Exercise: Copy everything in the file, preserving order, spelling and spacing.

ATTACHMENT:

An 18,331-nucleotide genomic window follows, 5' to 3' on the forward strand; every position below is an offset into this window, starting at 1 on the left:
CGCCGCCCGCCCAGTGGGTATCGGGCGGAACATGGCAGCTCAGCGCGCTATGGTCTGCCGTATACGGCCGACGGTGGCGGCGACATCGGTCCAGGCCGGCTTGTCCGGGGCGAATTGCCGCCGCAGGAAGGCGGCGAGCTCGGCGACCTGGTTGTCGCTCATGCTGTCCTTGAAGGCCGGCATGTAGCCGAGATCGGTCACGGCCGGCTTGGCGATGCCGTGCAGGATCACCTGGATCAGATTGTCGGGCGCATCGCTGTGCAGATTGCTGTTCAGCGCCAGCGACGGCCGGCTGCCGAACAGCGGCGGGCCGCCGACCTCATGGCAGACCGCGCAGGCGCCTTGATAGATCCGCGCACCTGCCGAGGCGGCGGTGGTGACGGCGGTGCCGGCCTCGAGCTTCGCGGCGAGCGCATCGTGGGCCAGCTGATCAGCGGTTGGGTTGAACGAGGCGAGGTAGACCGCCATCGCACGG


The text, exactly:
An 18,331-nucleotide genomic window follows, 5' to 3' on the forward strand; every position below is an offset into this window, starting at 1 on the left:
CGCCGCCCGCCCAGTGGGTATCGGGCGGAACATGGCAGCTCAGCGCGCTATGGTCTGCCGTATACGGCCGACGGTGGCGGCGACATCGGTCCAGGCCGGCTTGTCCGGGGCGAATTGCCGCCGCAGGAAGGCGGCGAGCTCGGCGACCTGGTTGTCGCTCATGCTGTCCTTGAAGGCCGGCATGTAGCCGAGATCGGTCACGGCCGGCTTGGCGATGCCGTGCAGGATCACCTGGATCAGATTGTCGGGCGCATCGCTGTGCAGATTGCTGTTCAGCGCCAGCGACGGCCGGCTGCCGAACAGCGGCGGGCCGCCGACCTCATGGCAGACCGCGCAGGCGCCTTGATAGATCCGCGCACCTGCCGAGGCGGCGGTGGTGACGGCGGTGCCGGCCTCGAGCTTCGCGGCGAGCGCATCGTGGGCCAGCTGATCAGCGGTTGGGTTGAACGAGGCGAGGTAGACCGCCATCGCACGG